1. Urinary kallikrein, renal tissue kininogenase activity, and plasma kininogen were measured during the development of hypertension in rats, either with left renal artery clamped and contralateral kidney intact (Goldblatt 2-kidney) or removed (Goldblatt 1-kidney). Plasma urea, plasma volume and blood volume were also measured. 2. In Goldblatt 2-kidney rats, urinary kallikrein was not significantly different from that of sham-operated rats up to the 5th post-operative week even though at this time the Goldblatt 2-kidney animals were hypertensive. Urinary kallikrein started to decrease at week 8. Plasma kininogen was significantly elevated 5 and 10 weeks after surgery and returned to normal by week 15. No changes in renal tissue kininogenase activity were observed. Plasma urea and plasma and blood volumes were normal 5 weeks after, but significantly increased at 10 and 15 weeks after surgery. 3. In Goldblatt 1-kidney rats from the fifth week urinary kallikrein and renal kininogenase activity were significantly decreased compared with unilaterally nephrectomized rats, whereas plasma kininogen, plasma urea and plasma and blood volumes were significantly elevated. 4. These results show important differences in the kallikrein system between the Goldblatt 1-kidney and 2-kidney models of renovascular hypertension in rats.
1. Urinary kallikrein excreted by normal rats is significantly increased ( P < 0·001) 2 h after: (a) water loading, (b) water loading plus frusemide, 0·27 mmol (10 mg) per rat, (c) salt loading. In water-loaded rats, 5 i.u. of renin strikingly reduced kallikrein excretion ( P < 0·01) but considerably increased sodium excretion ( P < 0·001). 2. Renal kallikrein, measured by its kininogenase activity within 2 h of water loading, was significantly increased ( P < 0·05); after water loading and frusemide it was 40% decreased ( P < 0·001) and after salt loading it was reduced by approximately 50% ( P < 0·02). Renin did not change renal kallikrein. 3. Severely hypertensive (one-kidney) rats (blood pressure >150 mmHg) showed no increase of urinary kallikrein after water loading, although there was a marked natriuresis; in moderately hypertensive rats (blood pressure <150 mmHg) urinary kallikrein was only one-third of that observed in control normotensive rats, after an equal degree of water loading.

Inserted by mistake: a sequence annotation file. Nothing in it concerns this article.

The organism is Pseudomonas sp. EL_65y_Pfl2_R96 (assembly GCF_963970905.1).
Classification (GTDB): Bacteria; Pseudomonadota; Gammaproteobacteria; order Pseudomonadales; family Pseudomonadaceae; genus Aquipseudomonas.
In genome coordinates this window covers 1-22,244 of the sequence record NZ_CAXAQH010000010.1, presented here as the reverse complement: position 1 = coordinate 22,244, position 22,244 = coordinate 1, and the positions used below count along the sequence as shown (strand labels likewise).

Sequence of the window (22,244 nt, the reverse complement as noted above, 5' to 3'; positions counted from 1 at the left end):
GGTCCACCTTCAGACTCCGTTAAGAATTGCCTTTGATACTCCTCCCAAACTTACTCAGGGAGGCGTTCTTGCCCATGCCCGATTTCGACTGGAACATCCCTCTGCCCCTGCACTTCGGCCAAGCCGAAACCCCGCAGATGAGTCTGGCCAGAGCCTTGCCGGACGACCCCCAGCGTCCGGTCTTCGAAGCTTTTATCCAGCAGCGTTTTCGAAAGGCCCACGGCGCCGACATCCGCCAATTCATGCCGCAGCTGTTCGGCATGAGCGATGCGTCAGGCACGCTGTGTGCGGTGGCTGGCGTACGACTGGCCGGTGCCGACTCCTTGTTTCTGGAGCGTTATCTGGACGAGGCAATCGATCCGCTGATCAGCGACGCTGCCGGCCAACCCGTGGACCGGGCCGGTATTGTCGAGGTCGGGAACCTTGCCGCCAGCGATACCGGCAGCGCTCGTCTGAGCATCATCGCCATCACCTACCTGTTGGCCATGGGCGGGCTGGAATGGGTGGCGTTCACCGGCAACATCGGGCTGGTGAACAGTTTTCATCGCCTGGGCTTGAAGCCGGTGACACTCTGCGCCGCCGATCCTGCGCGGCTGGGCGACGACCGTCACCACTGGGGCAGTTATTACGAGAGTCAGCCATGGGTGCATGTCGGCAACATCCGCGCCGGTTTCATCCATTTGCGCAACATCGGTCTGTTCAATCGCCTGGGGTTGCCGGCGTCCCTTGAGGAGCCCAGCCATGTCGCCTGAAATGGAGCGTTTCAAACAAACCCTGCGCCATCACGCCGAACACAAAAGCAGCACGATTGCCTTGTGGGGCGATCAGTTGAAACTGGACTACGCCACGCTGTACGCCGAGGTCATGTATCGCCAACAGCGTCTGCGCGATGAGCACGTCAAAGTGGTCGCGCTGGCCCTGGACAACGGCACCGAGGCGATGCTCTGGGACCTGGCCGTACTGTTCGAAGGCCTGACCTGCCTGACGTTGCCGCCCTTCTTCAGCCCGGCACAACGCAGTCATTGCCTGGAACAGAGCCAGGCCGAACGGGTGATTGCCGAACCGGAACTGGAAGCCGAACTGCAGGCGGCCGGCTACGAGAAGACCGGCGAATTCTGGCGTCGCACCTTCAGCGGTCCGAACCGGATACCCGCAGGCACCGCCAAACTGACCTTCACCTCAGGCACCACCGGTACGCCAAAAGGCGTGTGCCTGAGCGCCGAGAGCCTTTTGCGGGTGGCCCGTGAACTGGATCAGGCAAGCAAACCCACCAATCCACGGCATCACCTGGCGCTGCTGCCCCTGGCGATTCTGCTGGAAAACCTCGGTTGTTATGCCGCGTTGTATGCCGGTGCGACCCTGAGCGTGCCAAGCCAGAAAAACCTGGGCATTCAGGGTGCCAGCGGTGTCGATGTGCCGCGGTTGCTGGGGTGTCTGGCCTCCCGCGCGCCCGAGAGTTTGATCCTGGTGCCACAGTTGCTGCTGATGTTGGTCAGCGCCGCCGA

1. When the sino-aortic afferents are intact, desynchronized sleep causes a small decrease in the blood pressure, a vasodilatation in the mesenteric and renal beds, and a vasoconstriction in the external iliac bed. 2. After sino-aortic deafferentation desynchronized sleep causes a larger fall in the blood pressure, a greater vasodilatation in the mesenteric and renal beds, and a vasodilatation replaces the vasoconstriction in the external iliac bed. 3. The sino-aortic reflexes play an active role in controlling circulation during desynchronized sleep by opposing the centrally induced reduction in adrenergic sympathetic tone. This effect of sinoaortic reflexes is similar on both visceral and muscular vessels. In addition, the muscular bed, but not the visceral one, is regulated by a spinal reflex vasoconstriction mechanism which is apparent only when the sino-aortic reflexes are intact.